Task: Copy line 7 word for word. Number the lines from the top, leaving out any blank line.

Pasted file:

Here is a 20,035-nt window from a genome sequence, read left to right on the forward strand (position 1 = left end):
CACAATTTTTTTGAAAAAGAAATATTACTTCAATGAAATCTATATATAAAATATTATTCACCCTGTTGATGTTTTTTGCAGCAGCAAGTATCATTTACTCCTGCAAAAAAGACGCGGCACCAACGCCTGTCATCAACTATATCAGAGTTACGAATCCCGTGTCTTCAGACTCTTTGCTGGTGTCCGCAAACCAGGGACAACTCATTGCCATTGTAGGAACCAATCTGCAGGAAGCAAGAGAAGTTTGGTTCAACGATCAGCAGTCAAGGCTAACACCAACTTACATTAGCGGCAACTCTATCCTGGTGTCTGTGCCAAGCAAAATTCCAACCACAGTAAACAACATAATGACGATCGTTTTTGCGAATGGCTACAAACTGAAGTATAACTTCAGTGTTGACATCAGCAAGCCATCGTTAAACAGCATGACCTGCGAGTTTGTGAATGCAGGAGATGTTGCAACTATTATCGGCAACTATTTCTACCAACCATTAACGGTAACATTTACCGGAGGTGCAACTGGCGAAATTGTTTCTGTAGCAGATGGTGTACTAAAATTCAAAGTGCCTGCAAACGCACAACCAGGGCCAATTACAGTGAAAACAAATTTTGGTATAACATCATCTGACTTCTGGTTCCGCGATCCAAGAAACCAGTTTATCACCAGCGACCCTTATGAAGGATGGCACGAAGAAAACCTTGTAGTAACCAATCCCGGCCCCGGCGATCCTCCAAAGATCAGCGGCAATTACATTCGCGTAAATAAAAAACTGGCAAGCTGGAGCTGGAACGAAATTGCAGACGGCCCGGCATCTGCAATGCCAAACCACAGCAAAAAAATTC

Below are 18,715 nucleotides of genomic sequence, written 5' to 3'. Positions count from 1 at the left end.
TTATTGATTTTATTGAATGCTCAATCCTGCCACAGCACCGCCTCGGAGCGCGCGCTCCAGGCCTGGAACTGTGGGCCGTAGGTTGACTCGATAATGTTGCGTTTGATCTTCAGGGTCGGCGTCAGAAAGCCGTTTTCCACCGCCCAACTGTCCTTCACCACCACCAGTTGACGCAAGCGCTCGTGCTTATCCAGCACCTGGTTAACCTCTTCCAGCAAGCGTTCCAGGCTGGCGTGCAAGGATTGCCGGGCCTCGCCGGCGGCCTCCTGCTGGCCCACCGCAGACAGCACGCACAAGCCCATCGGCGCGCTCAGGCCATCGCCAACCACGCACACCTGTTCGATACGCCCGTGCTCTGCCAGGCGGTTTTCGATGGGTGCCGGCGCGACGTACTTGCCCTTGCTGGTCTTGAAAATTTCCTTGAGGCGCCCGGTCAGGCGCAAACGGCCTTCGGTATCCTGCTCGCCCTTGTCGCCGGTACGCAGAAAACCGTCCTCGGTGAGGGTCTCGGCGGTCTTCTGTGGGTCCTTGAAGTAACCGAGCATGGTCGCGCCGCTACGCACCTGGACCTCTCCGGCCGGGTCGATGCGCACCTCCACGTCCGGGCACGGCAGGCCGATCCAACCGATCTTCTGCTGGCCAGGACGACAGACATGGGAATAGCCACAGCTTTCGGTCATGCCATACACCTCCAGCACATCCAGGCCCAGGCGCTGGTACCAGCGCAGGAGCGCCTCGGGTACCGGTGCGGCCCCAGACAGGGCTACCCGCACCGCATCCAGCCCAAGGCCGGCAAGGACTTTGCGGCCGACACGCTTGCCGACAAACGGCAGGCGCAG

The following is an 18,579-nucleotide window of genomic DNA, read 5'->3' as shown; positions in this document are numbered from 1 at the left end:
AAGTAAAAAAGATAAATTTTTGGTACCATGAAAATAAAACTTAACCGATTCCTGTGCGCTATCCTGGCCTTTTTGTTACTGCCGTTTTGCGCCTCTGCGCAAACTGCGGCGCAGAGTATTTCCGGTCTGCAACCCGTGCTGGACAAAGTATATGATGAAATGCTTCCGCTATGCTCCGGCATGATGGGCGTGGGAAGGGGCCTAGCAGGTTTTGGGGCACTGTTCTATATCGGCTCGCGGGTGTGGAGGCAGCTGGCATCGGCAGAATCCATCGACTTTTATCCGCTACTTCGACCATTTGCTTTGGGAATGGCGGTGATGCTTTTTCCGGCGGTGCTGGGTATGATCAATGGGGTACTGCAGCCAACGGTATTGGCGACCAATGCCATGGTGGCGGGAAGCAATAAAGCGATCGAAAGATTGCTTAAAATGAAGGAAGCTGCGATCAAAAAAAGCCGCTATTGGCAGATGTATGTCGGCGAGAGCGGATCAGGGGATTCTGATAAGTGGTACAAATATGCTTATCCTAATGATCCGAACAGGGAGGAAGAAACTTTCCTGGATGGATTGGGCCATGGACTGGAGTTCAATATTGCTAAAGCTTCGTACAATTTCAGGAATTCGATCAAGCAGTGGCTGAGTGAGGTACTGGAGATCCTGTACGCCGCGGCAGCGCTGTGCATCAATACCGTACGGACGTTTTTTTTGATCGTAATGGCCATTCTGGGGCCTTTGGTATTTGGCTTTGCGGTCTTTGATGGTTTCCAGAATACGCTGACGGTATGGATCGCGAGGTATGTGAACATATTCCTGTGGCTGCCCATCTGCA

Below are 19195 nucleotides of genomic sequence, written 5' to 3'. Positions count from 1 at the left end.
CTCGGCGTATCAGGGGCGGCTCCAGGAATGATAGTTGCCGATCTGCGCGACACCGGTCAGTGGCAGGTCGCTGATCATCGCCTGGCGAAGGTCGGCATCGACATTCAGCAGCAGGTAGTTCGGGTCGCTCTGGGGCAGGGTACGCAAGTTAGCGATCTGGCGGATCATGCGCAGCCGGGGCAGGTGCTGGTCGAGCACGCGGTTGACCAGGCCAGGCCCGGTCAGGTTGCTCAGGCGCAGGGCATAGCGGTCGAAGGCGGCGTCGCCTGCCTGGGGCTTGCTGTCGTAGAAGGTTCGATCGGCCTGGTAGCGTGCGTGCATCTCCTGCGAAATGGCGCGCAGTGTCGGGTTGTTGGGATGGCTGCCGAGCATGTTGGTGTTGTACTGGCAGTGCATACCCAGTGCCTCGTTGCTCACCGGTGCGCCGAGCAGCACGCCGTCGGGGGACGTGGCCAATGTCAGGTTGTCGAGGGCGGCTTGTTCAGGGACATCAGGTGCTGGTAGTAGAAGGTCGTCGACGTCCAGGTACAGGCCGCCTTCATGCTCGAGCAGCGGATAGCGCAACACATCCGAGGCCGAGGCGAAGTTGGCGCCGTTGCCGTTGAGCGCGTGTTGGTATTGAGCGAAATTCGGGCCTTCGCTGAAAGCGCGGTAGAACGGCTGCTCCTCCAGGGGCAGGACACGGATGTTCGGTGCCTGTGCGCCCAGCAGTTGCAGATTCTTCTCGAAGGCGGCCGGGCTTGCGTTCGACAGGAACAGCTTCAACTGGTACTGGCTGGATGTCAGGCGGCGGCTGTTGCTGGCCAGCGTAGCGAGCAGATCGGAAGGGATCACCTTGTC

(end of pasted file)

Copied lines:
Below are 19195 nucleotides of genomic sequence, written 5' to 3'. Positions count from 1 at the left end.